16 Sep → 14 Dec 2020
From Wednesday to Monday from 9 am to 6 pm. Closed Tuesday.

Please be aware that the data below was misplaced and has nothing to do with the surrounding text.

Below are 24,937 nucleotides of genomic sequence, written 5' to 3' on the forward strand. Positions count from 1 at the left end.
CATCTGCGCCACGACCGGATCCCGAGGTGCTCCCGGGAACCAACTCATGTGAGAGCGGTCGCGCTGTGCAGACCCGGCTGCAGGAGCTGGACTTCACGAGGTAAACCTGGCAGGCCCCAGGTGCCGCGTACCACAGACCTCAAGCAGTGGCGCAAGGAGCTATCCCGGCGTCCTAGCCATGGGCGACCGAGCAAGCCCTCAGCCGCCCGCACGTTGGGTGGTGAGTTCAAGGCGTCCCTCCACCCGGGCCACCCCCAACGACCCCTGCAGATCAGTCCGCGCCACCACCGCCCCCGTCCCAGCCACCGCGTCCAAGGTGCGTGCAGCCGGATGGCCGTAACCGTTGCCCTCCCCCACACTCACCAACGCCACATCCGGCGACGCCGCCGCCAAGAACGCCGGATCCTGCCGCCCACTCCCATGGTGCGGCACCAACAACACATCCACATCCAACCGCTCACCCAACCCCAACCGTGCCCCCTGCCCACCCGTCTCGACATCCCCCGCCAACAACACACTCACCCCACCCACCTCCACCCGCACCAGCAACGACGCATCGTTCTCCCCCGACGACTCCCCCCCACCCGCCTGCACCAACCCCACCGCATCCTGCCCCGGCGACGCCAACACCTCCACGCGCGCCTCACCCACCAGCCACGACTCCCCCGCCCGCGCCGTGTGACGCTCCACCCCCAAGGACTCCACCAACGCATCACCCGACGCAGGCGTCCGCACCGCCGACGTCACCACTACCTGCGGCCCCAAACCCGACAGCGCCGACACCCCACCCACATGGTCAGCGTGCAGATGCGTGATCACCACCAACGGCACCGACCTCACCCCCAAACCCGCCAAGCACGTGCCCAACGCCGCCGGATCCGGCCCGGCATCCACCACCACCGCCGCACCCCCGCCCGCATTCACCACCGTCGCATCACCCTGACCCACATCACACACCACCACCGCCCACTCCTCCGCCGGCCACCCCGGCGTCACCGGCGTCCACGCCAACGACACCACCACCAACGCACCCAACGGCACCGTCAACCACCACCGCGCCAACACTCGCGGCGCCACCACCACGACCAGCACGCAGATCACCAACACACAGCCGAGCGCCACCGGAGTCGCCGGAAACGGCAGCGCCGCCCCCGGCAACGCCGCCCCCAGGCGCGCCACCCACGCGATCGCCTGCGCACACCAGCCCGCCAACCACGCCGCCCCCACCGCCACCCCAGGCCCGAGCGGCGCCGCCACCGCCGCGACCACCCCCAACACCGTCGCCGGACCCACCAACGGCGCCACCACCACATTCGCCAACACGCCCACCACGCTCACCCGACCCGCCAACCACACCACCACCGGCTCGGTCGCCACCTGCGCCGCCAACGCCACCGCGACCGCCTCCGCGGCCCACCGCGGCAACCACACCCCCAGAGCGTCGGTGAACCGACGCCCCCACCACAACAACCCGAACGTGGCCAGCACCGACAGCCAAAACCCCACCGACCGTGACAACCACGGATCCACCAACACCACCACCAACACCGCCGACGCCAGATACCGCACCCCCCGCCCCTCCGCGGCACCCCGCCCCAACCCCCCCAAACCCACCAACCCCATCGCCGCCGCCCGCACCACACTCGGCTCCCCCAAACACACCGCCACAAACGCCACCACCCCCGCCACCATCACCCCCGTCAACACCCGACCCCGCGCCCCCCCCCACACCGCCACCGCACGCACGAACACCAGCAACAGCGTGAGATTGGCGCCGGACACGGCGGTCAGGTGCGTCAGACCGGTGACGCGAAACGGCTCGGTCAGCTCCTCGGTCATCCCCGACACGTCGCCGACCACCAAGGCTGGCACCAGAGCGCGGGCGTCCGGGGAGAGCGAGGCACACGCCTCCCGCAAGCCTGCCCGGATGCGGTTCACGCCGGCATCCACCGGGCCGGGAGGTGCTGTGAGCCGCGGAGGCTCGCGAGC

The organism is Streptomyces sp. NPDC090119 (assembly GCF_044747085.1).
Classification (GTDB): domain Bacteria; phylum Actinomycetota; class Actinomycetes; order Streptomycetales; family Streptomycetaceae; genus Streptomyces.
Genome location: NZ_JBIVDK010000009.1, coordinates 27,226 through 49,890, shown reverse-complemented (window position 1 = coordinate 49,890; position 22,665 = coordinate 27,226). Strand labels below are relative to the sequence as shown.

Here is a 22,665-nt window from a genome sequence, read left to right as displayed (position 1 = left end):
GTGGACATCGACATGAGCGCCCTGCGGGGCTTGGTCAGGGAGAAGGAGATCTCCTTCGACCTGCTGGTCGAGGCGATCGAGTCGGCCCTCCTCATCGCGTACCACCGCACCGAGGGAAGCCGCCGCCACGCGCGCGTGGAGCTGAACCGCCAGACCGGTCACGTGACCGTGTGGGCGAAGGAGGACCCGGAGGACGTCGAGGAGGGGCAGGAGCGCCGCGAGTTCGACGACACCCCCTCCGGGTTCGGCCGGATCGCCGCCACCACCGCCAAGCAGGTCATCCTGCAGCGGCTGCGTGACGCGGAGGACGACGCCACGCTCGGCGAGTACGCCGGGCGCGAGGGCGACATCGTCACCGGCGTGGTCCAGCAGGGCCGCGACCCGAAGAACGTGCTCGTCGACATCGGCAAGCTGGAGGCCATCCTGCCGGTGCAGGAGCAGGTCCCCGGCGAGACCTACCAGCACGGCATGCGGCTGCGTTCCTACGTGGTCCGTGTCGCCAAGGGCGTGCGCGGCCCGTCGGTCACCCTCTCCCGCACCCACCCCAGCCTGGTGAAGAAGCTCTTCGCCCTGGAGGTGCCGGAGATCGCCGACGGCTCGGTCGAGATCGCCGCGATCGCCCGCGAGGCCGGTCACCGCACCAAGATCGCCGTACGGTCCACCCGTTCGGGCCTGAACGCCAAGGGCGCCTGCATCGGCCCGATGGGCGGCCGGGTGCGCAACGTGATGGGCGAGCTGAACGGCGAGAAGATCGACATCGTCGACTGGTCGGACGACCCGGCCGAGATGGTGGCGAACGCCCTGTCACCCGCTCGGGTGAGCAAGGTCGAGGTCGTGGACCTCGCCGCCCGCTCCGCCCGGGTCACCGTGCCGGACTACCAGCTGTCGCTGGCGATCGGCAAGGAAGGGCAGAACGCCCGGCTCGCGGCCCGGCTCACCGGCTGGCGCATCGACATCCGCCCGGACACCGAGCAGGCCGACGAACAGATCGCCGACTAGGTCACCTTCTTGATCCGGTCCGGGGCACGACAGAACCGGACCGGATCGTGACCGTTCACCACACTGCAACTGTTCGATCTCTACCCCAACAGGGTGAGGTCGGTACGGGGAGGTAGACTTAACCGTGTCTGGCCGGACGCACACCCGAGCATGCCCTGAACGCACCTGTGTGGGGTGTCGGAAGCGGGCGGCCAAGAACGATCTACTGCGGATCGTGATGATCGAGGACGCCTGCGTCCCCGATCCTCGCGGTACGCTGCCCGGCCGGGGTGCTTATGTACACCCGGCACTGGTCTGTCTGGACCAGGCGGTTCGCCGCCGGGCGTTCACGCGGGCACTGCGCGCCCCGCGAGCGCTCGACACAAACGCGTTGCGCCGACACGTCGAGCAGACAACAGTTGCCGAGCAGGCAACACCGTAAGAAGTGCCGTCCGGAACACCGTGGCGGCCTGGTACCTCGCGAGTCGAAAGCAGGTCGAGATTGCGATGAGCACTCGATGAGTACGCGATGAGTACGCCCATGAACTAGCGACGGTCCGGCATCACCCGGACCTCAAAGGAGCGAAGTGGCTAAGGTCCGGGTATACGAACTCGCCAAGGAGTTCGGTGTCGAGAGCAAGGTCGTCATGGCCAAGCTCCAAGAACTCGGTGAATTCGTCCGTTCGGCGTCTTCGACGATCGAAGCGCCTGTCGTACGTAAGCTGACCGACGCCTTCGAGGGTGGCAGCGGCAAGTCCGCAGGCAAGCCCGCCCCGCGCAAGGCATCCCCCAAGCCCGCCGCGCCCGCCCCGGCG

At the age of 21, Giorgio de Chirico (1888 - 1978) had a metaphysical awareness, which he summed up as follows: "Zarathustra has arrived". Zarathustra, a poet-prophet figure animated by Nietzsche in his writings, marks the painter who then laid the foundations of his metaphysical art. Originally from Greece, having studied at a very early age at the Fine Arts School in Athens and then in Munich, trained in the melting pot of classical culture and late German Romanticism, the young man arrived in Paris in 1911. There he developed his metaphysical painting. While maintaining a figurative language, de Chirico seeks to represent what is beyond the appearance of reality and the experience of the senses. Following in the footsteps of Nietzsche and Rimbaud, he seeks to abolish meaning in art. His scenes are enigmatic but rendered with realism, bathed in a haunting atmosphere that shows all the ambivalence created to depict something else. Apollinaire soon discovers it, Paul Guillaume sells it, and this is why, quite naturally, this exhibition is set up at the Musée de l'Orangerie. Replacing Chirico's work among the artists and collectors that he frequented at the time, it allows us to discover this major aspect of his work. After Paris, this exhibition, organized by the Musée d'Orsay and the Musée de l'Orangerie, will be presented at the Hamburger Kunsthalle in Hamburg.